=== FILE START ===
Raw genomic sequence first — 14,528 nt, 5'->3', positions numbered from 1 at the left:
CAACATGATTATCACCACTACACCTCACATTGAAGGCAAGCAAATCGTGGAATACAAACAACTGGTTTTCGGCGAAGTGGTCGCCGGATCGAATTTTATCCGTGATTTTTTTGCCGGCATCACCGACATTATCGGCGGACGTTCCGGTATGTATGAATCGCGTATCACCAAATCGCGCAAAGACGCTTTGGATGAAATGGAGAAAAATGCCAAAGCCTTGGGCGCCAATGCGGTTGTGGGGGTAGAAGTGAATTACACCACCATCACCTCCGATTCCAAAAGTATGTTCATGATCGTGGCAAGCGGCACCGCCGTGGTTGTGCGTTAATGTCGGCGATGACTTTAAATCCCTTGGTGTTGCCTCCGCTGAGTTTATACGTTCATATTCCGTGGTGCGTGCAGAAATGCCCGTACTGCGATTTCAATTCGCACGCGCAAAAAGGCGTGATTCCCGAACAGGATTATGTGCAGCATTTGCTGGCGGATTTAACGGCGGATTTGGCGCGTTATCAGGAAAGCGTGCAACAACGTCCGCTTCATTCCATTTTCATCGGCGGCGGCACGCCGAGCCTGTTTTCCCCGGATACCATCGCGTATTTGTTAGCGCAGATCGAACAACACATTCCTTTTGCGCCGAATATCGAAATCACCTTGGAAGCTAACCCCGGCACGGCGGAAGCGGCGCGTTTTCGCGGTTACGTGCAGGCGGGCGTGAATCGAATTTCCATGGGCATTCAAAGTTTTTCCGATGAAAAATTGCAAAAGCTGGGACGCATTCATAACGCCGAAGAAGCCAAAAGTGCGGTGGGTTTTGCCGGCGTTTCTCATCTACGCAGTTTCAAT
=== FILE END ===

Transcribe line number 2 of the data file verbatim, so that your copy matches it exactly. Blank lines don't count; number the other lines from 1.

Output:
CAACATGATTATCACCACTACACCTCACATTGAAGGCAAGCAAATCGTGGAATACAAACAACTGGTTTTCGGCGAAGTGGTCGCCGGATCGAATTTTATCCGTGATTTTTTTGCCGGCATCACCGACATTATCGGCGGACGTTCCGGTATGTATGAATCGCGTATCACCAAATCGCGCAAAGACGCTTTGGATGAAATGGAGAAAAATGCCAAAGCCTTGGGCGCCAATGCGGTTGTGGGGGTAGAAGTGAATTACACCACCATCACCTCCGATTCCAAAAGTATGTTCATGATCGTGGCAAGCGGCACCGCCGTGGTTGTGCGTTAATGTCGGCGATGACTTTAAATCCCTTGGTGTTGCCTCCGCTGAGTTTATACGTTCATATTCCGTGGTGCGTGCAGAAATGCCCGTACTGCGATTTCAATTCGCACGCGCAAAAAGGCGTGATTCCCGAACAGGATTATGTGCAGCATTTGCTGGCGGATTTAACGGCGGATTTGGCGCGTTATCAGGAAAGCGTGCAACAACGTCCGCTTCATTCCATTTTCATCGGCGGCGGCACGCCGAGCCTGTTTTCCCCGGATACCATCGCGTATTTGTTAGCGCAGATCGAACAACACATTCCTTTTGCGCCGAATATCGAAATCACCTTGGAAGCTAACCCCGGCACGGCGGAAGCGGCGCGTTTTCGCGGTTACGTGCAGGCGGGCGTGAATCGAATTTCCATGGGCATTCAAAGTTTTTCCGATGAAAAATTGCAAAAGCTGGGACGCATTCATAACGCCGAAGAAGCCAAAAGTGCGGTGGGTTTTGCCGGCGTTTCTCATCTACGCAGTTTCAAT